A few weeks ago now I was approached by a PR company to review a slightly unusual item, and it really set the cogs turning in my mind. I had mixed feelings about it. I was mulling over subjects like feminism, Body image, and child development over in my head.
All because of a doll.
This is a doll from project Mc2, aimed at young girls of around 6 years old and up, with the goal of making smart the new cool.
I firmly believe intelligence should be praised above beauty or appearance traits, and I do my best to behave in ways that my sister will benefit from. For instance, of course I will compliment her on wearing a pretty dress, but I actively try to praise her for academic success and show to her, through engaged discussions and rewards that being smart and succeeding (as best she can) is far more rewarding and much more laudible than simply being pretty, for example. The results have been amazing so far, when on receiving a glowing school report I took her to Waterstones to pick out some books of her choosing. She felt like she had earned those books, and actually chose to read over playing with her electronic devices, taking delight in reporting back to us on her progress with reading.
But back to the dolls.
On a fundamental level, this sounds wonderful. I have an 8 year old sister with an attitude of a young lady already, and I constantly worry about the pressures she is bound to face to fit in as she grows up; whether that’s what she wears, how early she starts applying makeup, how she will feel about her weight and body image…
I never felt this pressure as a kid… Did I?
So I played with Barbies. I loved Barbies! But even as a kid I harboured a healthy level of cynicism. Barbie was unrealistically proportioned, I knew. I just liked dressing her up. I liked role playing games. I never lacked imagination, and I used Barbie as a tool in my playtime.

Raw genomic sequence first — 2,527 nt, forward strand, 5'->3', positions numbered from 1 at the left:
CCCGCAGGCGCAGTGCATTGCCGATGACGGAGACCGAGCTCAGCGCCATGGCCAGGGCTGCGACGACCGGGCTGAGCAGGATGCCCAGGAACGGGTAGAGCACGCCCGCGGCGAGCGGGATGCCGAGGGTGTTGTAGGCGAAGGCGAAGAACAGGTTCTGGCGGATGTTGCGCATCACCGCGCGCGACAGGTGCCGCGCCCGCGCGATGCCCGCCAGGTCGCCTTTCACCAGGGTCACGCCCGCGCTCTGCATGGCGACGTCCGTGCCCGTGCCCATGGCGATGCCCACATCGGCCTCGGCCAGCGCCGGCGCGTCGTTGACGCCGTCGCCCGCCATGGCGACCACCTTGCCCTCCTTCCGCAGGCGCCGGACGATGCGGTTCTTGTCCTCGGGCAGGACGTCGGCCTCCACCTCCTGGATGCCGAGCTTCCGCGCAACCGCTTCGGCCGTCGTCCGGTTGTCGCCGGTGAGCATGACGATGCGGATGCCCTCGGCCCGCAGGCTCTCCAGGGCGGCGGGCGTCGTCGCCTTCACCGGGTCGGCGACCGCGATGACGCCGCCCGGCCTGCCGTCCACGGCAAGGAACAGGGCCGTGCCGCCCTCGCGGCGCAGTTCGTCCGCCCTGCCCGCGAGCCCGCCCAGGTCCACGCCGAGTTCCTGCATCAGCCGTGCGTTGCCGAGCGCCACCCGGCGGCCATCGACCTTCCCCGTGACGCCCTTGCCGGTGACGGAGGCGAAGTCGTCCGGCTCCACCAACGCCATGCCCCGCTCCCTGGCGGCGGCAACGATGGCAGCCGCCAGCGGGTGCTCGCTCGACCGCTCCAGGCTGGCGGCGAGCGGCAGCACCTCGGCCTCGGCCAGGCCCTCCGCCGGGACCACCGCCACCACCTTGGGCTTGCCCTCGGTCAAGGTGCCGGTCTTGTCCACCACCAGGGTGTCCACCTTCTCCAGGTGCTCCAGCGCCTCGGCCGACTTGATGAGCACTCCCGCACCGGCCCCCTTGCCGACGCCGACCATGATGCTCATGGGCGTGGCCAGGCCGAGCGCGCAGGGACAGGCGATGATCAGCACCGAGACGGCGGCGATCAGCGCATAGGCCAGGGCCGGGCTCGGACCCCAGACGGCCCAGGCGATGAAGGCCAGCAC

My sister never had the Barbie phase. She’s a child of the digital age, where apps&games are designed to suck you in, utilising no logic, creating no emotional buy in or crafting any sort of storyline. So will a doll even appeal to her?
These dolls are supposed to kick start a young girl’s interest in science at an early age, to hopefully create a shift in the stats around women in STEM subjects (science, technology, engineering, and maths) and jobs longer term, and I am a complete advocate of this movement and a firm believer in the benefits that these fields will see from having more women working within them.
Will these dolls really help, though? the language on the box sort of makes me cringe – it’s very Americanised and overly energetic. The character of this particular doll, Bryden Bandweth, who is an African American (in skin tone only, her facial design is very uniform with the caucasian dolls) is supposedly a tech whizz, and has a catch phrase of, “stand back, I’m trending”.
As an aside, although Social media plays such a huge role in our lives now, I can’t see how encouraging children to use it earlier in life can add benefit. It makes me feel anxious, as I’m sure it does to parents all over the world for reasons I can’t tangibly list.
I also found myself critiquing the doll in terms of how Barbie has been critiqued over the years for her unrealistic representation of body image to young girls. These dolls are still skinny with overly large heads, and as mentioned before, the different races/ hair colours are great, but in reality the facial differences are kept to a minimum.
If these dolls are supposed to encourage smart (versus what, I ask) I’m not sure that providing skinny dolls and dressing up gear is necessarily address that. Each doll does come with a science experiment, which I’d be interested to know if the children who play with these dolls actually do.
You can find out more about the project by looking at their website here.
I’d love to know your thoughts on the project and these dolls in the comments below!
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